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Honour Crimes

Last edited: December 30, 2011

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Legislation related to Honour Crimes should:

  • state that the primary duties of police are to protect the victim and promote offender accountability by consistently enforcing laws and procedures so that all “honour” crimes and killings are addressed by the criminal justice system.

  • require police protocols, regulations and guidelines include the following minimum elements:

    • A common definition of “honour” crimes and killings that comports with a national definition. Where there is no national definition, policies may define “honour” crimes and killings as “any form of violence against women and girls, in the name of traditional codes of so-called honour.” (See: Section on Defining “Honour” Crimes and “Honour” Killings)

    • The establishment of a data collection, monitoring and information sharing system on violence against women, including “honour” crimes and killings. The system should include specific categories for “honour” crimes and killings, as well as a mechanism for local police authorities to report “honour”-based violence statistics to a national umbrella authority. Information sharing systems should also provide information on issued protection and restraining orders so that police can determine whether such an order is in force.

    • Definition of the structural handling of cases involving “honour”, ensuring that responsibility for “honour” crimes and killings lies at the senior rank. Policies should develop specialized expertise within police units, yet ensuring that all police will undergo appropriate trainings on violence against women and girls.

    • Facilitation of cross-communications among police units in different areas, particularly with regard to receiving victims who are transferred.

    • Trainings for police that provide information on women’s human rights, violence against women, cultural sensitivities, and “honour” crimes, including its prevalence, defining characteristics, risk factors, and consequences. Trainings should seek to dispel harmful stereotypes about women and girls and emphasize that police are obligated to respond to cases involving “honour” with the same professionalism and effectiveness as with other cases. Trainings should seek to improve police response at identifying, investigating and prosecuting cases involving “honour” (See: Improving Law Enforcement Investigation Techniques Training, StopVAW).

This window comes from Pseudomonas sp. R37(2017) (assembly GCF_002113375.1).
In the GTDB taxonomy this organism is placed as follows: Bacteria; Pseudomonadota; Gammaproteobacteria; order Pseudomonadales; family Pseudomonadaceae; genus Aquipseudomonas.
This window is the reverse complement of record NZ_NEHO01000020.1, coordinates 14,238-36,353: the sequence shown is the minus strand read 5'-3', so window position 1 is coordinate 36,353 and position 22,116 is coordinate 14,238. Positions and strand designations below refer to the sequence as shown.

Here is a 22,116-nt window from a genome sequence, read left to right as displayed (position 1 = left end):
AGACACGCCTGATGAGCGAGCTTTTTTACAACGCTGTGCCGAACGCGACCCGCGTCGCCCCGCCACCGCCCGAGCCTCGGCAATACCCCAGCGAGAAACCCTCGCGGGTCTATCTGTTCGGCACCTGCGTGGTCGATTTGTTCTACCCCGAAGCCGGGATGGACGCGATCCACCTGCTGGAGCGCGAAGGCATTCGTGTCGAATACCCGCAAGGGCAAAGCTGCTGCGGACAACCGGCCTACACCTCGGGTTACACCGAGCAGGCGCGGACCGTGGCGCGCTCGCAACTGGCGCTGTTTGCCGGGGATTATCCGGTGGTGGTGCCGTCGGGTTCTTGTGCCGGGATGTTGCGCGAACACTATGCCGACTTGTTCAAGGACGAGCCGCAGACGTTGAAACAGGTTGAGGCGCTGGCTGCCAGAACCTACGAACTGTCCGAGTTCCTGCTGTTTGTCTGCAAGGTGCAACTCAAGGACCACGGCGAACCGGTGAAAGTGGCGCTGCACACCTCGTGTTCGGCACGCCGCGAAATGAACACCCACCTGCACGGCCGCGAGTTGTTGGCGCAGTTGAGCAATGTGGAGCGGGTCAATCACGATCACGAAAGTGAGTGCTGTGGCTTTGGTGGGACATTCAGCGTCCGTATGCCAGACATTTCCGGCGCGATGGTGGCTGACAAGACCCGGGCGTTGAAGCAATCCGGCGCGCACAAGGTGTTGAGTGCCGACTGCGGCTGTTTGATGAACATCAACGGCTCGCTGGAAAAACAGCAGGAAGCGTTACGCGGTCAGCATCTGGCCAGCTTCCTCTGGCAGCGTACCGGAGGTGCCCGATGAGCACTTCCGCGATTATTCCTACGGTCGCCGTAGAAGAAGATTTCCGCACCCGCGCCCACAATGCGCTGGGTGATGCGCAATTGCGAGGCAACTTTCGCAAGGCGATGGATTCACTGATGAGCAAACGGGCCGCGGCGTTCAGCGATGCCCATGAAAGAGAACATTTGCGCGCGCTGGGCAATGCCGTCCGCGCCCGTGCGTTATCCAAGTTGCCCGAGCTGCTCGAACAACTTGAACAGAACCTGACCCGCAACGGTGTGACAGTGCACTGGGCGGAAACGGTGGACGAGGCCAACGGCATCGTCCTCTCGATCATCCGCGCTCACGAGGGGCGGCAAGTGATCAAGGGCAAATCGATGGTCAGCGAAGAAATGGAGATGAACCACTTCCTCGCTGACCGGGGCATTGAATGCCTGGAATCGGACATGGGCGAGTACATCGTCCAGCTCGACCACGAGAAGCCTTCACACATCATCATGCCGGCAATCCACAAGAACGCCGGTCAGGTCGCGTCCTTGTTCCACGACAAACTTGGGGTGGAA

• Targeted outreach to communities with a high risk of “honour” crimes and killings.

    • Development of a police response to “honour” crimes that involves a comprehensive, multi-sectoral and coordinated response.

  • direct law enforcement authorities to review relevant policies to ensure their effective application to cases involving “honour”. Police authorities should review domestic violence policies to ensure they take into account the particular issues associated with “honour” crimes: “honour”-based violence often targets women and girls; it may particularly involve immigrant or ethnic populations; it often involves multiple perpetrators within or outside of the family, and; it involves more subtle, coercive indicators, such as restrictions on freedom of movement, association and communications, that may not be reflected in a domestic violence law that focuses on physical harm. Law enforcement authorities should also review witness and victim protection policies to ensure they are appropriately protecting victims in “honour” cases.

  • prohibit police from requiring victims to submit to a virginity test and from transferring a victim to a detention facility for protection. Police should only transfer a victim to a shelter with her consent, and should advise but never force the victim into a decision (See: Association of Chief Police Officer of England, Wales & Northern Ireland Honour-Based Violence Strategy).

Example: Bangladesh’s Acid-Offences Prevention Act of 2002, relating to honour crimes, specifies that police must “complete the investigation within thirty days from the date the information relating the offence [was] received or the Magistrate orders for investigation” or ask for a special extension (Art. 11).

(Excerpted from and see the Roles and responsibilities of police in responding to Honour Crimes sub-section of the Legislation module for details on illustrative examples and promising practices).